THE ON­COL­O­GISTS by Ken Cur­rie (2002)

Scot­tish Na­tional Por­trait Gallery, Ed­in­burgh

The Herald - Arts - - Arts -

Some artists mark trends; Ken Cur­rie deals with un­com­fort­able is­sues of gen­eral con­cern. Driven by pow­er­ful moral and so­cial im­per­a­tives, he has de­vel­oped an ap­pro­pri­ately ex­pres­sive style. The sub­jects are three pro­fes­sors from the De­part­ment of Surgery and Molec­u­lar On­col­ogy at Ninewells Hospi­tal in Dundee.

Each man is an ex­pert in his field. Cen­trally placed is Pro­fes­sor Cuschieri, at the cut­ting edge of ex­per­i­men­tal surgery. To his right, Pro­fes­sor Lane holds notes on the dis­cov­ery and iso­la­tion of the “guardian an­gel” cell, P53. Op­po­site, Pro­fes­sor Steel, one of the lead­ing ex­po­nents in the fight against co-lat­eral can­cer, has blood on his hands.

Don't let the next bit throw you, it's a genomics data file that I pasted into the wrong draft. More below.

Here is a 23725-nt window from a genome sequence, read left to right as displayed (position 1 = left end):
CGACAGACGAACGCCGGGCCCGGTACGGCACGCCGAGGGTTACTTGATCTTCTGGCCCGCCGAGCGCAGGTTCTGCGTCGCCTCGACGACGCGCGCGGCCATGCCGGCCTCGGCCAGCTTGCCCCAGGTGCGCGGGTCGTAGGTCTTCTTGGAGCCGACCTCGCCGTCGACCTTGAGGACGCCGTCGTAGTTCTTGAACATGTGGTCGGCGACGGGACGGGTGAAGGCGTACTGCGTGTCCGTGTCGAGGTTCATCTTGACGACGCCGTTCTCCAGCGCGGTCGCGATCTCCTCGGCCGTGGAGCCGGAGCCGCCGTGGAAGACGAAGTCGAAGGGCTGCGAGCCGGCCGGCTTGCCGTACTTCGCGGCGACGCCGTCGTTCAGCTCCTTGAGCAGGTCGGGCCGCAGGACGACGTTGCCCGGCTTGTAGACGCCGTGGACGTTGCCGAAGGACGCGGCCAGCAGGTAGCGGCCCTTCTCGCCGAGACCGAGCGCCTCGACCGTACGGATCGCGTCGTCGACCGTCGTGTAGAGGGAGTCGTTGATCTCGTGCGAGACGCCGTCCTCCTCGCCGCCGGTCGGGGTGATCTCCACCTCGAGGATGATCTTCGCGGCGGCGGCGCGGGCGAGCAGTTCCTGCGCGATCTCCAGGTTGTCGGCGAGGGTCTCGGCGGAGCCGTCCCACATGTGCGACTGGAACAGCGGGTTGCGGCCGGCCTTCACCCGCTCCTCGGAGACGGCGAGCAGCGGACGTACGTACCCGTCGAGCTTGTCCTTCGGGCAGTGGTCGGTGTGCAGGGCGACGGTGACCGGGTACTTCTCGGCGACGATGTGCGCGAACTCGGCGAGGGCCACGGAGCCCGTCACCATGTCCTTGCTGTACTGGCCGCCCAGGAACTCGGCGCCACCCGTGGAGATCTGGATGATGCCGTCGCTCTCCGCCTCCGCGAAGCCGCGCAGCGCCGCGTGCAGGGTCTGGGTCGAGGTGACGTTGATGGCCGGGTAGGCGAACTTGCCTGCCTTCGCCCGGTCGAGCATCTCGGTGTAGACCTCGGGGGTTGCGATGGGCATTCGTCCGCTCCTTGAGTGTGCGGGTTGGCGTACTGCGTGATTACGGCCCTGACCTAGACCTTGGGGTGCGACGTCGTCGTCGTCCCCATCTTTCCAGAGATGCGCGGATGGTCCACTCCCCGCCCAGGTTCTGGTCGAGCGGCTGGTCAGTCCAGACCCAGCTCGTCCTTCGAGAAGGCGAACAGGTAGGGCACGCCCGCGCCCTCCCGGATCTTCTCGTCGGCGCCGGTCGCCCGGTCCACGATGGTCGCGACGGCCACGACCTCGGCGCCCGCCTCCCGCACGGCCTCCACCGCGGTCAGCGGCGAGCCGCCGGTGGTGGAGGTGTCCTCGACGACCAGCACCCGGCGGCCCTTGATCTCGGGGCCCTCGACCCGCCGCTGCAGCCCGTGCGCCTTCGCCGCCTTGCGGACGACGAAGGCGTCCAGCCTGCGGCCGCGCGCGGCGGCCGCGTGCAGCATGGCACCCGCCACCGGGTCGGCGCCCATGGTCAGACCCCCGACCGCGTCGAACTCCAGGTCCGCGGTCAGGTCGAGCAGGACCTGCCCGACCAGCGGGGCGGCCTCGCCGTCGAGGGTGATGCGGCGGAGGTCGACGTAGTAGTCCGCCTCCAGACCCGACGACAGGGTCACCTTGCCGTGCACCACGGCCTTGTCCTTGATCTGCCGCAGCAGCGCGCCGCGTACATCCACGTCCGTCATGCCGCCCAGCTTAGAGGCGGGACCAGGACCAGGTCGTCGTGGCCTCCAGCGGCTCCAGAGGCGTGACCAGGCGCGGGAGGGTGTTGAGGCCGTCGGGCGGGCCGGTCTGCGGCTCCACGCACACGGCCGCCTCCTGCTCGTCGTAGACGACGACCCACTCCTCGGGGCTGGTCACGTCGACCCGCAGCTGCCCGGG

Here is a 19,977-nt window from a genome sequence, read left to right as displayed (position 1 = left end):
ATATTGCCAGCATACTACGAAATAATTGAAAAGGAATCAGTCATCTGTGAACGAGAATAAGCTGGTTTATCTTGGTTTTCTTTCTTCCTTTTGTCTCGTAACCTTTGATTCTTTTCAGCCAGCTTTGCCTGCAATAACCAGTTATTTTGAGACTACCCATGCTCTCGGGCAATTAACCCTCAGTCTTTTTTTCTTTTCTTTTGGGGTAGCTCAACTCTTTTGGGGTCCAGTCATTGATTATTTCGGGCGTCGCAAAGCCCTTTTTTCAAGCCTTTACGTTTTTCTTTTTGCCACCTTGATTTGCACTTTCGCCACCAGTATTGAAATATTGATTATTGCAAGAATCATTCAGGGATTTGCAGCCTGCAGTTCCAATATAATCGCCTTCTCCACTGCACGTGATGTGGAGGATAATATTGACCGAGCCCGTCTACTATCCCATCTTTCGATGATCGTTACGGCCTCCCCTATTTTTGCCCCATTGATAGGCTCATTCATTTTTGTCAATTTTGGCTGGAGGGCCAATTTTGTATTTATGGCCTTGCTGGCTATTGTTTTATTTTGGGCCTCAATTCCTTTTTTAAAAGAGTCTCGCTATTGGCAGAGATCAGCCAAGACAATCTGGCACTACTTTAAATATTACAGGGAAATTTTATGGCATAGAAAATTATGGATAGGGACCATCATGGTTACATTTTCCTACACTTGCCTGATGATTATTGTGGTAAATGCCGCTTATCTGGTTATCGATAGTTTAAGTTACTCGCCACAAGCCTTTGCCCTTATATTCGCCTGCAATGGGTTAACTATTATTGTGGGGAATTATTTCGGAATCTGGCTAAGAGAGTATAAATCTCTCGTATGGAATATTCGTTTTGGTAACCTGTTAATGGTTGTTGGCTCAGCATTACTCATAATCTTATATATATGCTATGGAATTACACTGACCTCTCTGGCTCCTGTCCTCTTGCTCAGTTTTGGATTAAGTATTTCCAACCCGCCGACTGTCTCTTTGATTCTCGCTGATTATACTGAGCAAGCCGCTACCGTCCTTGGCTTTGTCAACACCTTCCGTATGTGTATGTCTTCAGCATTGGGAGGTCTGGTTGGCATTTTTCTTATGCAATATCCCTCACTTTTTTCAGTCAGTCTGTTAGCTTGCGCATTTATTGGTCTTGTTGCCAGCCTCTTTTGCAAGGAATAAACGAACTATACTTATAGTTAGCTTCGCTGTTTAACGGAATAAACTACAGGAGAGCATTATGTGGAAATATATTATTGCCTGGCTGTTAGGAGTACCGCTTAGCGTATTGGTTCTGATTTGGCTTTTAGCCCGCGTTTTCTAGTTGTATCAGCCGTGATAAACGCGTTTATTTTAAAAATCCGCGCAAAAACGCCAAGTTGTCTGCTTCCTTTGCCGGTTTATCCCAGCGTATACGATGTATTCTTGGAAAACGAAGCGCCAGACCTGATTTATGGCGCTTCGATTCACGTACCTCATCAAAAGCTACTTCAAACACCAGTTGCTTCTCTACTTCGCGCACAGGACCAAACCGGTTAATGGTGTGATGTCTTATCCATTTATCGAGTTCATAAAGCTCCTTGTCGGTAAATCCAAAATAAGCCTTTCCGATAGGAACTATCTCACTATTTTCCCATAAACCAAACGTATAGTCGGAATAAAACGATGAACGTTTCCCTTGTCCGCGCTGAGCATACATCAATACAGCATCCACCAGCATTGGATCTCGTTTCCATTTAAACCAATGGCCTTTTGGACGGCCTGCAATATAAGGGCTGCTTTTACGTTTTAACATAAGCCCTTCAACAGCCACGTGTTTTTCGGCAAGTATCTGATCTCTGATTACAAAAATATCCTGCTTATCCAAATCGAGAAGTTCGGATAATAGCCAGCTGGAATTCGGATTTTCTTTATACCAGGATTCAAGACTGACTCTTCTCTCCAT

It is a pic­ture full of sym­bol­ism. Their tiny lights seem to­tally in­ad­e­quate for the hideously dark space that oc­cu­pies cen­tre stage. Th­ese men per­form their mir­a­cles on death’s edge. Heavy drapes, a con­stant mo­tif with Cur­rie – whose in­ter­est in Beck­ett and Brecht is well doc­u­mented – pro­vide an ap­pro­pri­ate set­ting for men who spend their lives in a theatre of a very dif­fer­ent kind, and who oc­ca­sion­ally bring down the fi­nal cur­tain on the theatre of the grotesque.

Al­though the sub­ject is shock­ing, the paint­ing is del­i­cate and exquisitely beau­ti­ful. Frag­ile forms emerge through a sort of anal­gesic haze. Pale spec­tral fig­ures trem­ble against the thick dark­ness with in­ten­sity akin to the pierc­ing vi­brato of a high vi­o­lin. It’s a sub­lime vi­sion: a Sartre-like di­a­logue be­tween be­ing and noth­ing­ness.

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